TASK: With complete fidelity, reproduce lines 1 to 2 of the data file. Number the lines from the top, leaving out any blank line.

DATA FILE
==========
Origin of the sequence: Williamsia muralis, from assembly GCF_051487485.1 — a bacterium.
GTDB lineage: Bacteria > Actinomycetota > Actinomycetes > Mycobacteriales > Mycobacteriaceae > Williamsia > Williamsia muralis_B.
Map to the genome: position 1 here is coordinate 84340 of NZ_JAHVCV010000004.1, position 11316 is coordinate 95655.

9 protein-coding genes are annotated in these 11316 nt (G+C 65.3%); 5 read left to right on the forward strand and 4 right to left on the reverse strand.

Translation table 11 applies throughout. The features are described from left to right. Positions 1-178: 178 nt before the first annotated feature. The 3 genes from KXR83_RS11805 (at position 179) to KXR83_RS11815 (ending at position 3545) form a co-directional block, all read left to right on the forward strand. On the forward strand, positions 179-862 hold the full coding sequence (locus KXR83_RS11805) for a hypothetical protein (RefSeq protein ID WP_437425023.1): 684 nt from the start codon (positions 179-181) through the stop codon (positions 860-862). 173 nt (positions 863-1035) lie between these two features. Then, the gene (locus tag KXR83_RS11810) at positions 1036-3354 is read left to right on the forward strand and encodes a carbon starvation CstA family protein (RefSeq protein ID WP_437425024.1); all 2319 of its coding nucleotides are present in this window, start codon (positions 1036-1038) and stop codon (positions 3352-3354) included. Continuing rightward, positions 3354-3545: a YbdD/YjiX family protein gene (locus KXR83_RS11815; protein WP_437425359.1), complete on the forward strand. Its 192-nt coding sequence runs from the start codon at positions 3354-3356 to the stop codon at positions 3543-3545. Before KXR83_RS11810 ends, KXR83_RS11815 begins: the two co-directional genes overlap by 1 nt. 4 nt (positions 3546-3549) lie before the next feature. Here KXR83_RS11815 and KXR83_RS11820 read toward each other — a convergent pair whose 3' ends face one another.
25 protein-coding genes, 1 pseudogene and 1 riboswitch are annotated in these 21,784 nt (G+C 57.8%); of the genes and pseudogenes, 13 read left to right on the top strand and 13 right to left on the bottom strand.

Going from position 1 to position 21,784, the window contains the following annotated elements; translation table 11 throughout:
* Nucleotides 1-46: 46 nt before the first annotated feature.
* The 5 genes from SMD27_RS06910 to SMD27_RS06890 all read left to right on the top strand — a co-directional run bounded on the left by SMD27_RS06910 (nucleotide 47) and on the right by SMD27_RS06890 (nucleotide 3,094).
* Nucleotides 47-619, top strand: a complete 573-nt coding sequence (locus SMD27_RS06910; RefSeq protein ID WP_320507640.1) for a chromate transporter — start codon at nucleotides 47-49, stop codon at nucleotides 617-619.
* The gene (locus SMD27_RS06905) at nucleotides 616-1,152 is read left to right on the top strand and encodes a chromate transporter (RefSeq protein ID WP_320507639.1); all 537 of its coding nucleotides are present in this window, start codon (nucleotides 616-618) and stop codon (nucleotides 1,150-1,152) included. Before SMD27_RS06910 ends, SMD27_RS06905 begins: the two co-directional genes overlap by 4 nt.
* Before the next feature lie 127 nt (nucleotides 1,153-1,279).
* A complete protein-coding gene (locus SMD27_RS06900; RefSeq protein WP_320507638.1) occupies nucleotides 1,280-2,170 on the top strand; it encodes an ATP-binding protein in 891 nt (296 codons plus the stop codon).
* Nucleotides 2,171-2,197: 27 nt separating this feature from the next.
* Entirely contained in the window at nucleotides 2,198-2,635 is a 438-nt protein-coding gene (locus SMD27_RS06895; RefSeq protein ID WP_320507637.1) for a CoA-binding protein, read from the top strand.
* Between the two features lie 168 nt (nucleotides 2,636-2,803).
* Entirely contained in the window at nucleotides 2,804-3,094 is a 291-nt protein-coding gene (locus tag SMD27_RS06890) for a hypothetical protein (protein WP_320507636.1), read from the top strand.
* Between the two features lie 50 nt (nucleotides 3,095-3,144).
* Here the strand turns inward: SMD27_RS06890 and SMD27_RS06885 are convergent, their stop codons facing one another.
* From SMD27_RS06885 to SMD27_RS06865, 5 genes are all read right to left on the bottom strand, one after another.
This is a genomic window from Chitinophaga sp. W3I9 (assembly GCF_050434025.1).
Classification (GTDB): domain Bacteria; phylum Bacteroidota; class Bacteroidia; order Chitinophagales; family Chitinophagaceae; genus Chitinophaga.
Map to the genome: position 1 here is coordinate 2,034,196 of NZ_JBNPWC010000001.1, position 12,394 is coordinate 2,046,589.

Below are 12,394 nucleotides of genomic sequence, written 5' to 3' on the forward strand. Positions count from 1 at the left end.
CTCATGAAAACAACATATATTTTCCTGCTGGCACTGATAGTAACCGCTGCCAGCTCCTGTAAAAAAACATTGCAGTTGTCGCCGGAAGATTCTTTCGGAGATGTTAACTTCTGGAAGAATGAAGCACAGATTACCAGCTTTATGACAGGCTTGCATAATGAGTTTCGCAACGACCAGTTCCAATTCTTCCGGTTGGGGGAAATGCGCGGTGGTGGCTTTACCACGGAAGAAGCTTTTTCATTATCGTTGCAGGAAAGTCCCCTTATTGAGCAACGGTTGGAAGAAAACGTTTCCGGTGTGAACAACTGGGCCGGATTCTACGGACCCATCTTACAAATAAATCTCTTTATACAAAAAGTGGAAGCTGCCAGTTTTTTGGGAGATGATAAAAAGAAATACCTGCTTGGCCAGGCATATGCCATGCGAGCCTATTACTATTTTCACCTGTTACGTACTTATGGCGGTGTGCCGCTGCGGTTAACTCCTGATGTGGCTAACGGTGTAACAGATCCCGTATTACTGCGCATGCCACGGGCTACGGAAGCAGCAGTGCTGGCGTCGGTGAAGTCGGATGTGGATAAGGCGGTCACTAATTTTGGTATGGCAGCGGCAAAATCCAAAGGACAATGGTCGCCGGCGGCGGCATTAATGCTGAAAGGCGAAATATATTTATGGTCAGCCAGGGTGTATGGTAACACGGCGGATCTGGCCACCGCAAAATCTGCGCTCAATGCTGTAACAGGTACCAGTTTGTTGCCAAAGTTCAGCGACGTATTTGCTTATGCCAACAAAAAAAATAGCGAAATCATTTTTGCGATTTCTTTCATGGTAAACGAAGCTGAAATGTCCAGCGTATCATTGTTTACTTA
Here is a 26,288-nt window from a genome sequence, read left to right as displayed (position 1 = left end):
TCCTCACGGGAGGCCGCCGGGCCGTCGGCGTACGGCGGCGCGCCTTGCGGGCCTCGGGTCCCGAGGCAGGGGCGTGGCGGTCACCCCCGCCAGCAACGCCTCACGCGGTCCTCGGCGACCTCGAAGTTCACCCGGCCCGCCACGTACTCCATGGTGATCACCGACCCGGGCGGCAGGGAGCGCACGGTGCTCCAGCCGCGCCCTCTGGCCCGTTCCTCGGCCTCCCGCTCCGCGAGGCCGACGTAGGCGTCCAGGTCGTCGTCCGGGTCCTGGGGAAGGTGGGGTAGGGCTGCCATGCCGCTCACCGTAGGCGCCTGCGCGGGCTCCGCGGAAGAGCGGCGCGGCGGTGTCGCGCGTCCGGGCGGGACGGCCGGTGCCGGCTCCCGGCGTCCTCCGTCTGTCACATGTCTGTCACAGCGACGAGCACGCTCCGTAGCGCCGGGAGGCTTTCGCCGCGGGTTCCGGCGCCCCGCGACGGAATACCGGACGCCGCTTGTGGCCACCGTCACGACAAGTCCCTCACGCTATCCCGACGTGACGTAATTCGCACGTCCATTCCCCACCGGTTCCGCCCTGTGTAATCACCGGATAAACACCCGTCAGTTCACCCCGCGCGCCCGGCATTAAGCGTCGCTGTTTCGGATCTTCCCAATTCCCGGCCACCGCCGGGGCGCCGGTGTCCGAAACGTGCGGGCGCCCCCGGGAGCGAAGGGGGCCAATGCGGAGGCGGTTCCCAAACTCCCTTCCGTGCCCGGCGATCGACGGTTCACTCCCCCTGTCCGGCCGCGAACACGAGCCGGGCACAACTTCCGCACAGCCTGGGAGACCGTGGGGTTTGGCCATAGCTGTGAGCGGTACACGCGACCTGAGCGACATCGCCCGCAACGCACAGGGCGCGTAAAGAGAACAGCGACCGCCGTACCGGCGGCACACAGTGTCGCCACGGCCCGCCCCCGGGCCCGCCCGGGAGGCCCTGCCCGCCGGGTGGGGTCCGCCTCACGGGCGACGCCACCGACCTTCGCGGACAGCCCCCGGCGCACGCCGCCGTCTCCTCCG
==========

Origin of the sequence: Williamsia muralis, from assembly GCF_051487485.1 — a bacterium.
GTDB lineage: Bacteria > Actinomycetota > Actinomycetes > Mycobacteriales > Mycobacteriaceae > Williamsia > Williamsia muralis_B.